FORMULA 1 ROLEX GRAN PREMIO DEL MADE IN ITALY E DELL’EMILIA-ROMAGNA 2022
My interest in Formula One has waxed and waned since the early sixties, spiking at milestones like Frankenheimer’s “Grand Prix” and camping at Watkins Glen to watch Jackie Stewart run away from the field in 1970 only to be felled by a broken oil line in his first race with the new Tyrrell 001, allowing an unknown youngster named Emerson Fittipaldi to win his first Grand Prix. Later, the Canadian Grand Prix became my home F1 race, Montreal being less than a five hour drive from Boston.
Naturally, when the Miami Grand Prix came to light I immediately put my name on the waiting list. The day BEFORE tickets were to go on sale the organizers emailed to let me know that the event was sold out. Just as well, because for ~ $350, a fraction of the single bleacher seat ticket price at the Formula 1 Crypto.com Miami Grand Prix, I got to enjoy a four-day pass to the Rolex 24 at Daytona (which included the Roar), a three-day pass to the Firestone Grand Prix of St. Petersburg and a four-day pass with infield parking at the WEC/IMSA Super Sebring weekend. Besides, I’ve never watched a road race from a grandstand in my life and can’t imagine ever doing so. Instead, I upgraded my home viewing options with the addition of F1 TV Pro. A few days ago a limited number of “campus” tickets – otherwise know as general admission – went on sale for $900 a pop. No doubt they’ve all been snapped up by now.
Fifty-two years have vaporized since I first set foot at a Formula One event, the aforementioned 1970 Watkins Glen Grand Prix. Standard procedure back then involved rounding up two or three friends and packing them into my 1971 Colorado orange BMW 2002, often at the last minute, and driving the 379 miles from Boston to the Glen, buying tickets at the gate. We’d live in and around the car for a muddy few days then trek back home, eventually making it to class at Mass Art, Harvard or Holy Cross. The color photos were taken in 1974, the year made famous by “The Bog Wants a Bus.”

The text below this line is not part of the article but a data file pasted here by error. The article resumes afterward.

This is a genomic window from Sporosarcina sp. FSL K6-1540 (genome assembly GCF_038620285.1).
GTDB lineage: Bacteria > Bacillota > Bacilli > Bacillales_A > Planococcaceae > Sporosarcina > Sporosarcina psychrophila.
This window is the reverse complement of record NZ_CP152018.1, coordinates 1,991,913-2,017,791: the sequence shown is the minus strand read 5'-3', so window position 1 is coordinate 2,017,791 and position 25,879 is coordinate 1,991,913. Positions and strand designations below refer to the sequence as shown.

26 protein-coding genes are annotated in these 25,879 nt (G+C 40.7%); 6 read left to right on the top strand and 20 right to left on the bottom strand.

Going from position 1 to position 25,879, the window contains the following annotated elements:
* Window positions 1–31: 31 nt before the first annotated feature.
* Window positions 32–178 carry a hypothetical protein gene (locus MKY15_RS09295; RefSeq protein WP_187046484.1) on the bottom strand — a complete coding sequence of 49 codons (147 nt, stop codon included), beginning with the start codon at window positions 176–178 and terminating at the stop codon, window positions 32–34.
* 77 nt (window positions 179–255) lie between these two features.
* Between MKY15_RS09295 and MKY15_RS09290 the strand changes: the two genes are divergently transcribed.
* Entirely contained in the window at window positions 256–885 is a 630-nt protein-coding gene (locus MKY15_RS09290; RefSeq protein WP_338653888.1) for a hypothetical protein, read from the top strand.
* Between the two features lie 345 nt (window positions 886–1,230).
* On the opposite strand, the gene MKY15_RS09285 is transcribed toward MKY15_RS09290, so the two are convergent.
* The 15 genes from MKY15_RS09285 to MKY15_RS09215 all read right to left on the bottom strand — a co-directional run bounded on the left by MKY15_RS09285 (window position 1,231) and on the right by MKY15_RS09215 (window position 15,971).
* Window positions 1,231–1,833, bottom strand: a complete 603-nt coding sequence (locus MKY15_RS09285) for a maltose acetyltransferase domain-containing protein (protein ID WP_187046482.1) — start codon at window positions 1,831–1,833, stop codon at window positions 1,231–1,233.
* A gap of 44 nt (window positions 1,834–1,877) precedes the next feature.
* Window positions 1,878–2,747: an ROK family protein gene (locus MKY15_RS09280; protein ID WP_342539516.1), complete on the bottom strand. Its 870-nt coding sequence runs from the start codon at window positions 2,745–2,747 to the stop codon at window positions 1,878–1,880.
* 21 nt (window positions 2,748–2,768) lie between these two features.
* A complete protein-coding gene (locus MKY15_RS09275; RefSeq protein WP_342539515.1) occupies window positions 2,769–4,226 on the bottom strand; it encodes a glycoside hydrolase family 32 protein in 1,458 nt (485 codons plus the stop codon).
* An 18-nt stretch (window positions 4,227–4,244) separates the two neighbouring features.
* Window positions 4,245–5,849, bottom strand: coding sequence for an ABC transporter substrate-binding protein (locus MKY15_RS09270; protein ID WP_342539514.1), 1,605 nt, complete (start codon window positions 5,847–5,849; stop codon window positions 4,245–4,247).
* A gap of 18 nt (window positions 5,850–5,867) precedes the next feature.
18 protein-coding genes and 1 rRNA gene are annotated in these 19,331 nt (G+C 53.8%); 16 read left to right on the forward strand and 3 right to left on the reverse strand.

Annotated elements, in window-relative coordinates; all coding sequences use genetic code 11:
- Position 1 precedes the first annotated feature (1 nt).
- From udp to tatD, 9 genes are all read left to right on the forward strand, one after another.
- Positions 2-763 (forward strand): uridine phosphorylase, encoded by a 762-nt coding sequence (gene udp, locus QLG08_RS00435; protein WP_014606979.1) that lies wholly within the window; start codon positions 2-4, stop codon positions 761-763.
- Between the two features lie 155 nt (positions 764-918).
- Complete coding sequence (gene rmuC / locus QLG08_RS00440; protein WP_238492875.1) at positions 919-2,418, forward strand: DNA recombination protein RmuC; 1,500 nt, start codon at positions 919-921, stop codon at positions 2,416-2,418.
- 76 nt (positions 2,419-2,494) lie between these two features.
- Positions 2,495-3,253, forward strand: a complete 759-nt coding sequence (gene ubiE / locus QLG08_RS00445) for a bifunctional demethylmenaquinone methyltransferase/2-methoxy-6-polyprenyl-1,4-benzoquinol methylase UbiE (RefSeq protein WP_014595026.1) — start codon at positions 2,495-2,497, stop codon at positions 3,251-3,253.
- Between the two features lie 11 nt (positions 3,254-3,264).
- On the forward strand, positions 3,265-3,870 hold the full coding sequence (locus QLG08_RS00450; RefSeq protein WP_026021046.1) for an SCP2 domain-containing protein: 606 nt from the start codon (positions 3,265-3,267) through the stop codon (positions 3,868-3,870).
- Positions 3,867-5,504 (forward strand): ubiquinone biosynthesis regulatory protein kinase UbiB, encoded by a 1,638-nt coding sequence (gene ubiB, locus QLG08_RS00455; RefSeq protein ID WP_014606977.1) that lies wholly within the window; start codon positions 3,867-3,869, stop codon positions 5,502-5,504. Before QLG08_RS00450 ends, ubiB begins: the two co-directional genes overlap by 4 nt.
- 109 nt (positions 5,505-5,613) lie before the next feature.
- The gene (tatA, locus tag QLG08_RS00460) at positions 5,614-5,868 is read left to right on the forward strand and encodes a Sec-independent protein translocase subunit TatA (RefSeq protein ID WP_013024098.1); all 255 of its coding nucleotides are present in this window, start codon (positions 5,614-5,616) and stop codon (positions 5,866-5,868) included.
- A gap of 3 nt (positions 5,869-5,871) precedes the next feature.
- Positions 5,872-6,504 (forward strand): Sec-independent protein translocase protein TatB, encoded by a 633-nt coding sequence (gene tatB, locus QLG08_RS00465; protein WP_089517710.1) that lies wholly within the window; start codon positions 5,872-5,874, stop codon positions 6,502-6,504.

The black & white photos from 1976 were taken in the middle of the night inside the Kendall Tech center at the Glen where for $2.00 – with nobody but a single, sleepy security guard around – one could literally reach out and touch Niki Lauda’s Ferrari, Mario Andretti’s Lotus, James Hunt’s McLaren or Jody Scheckter’s six-wheel Tyrrell. It seems unimaginable that such an experience ever happened, but it did.
The sums involved in Formula One today stagger the mind. From thedrive.com:
“According to Mercedes-AMG’s yearly report, as told by Motorsport, it took $459 million to make sure Lewis Hamilton and the Brackley squad won their seventh respective world titles.”
Naturally, tickets to a one-percenter gala like the one in Miami Gardens start at $900 (with no place to sit down) for the privilege of mingling with the greats, the near greats and the ingrates for a day. The broader theme – today’s wealth gap – affects more than motorsports but in the decades since Formula One made its last appearance at the Glen I’ve found ways to satisfy my need for the smell of racing fuel and the sound of popping downshifts that simply doesn’t translate via mic to my TV… without breaking the bank. For instance: the Roar, with its infield parking and garage access. Or 8:00 Friday morning at St. Pete when the first IndyCar ladder series hits the track against the stunning backdrop of Tampa Bay. Or Super Sebring, with back-to-back world-class enduros and tons of support races.
Grumpy old fartism aside, I eagerly await the Miami Grand Prix, which I’ll enjoy from my sofa. Check out this virtual flyover/flythrough of the Miami International Autodrome nearing completion for the first of two visits the Formula One circus will make to the States in 2022 – May 6 through 8 – with a third to follow on the Vegas strip in 2023.
A world away from slogging through a muddy forest to watch the Wee Scott streak by a dozen feet away with nobody in sight behind him, no?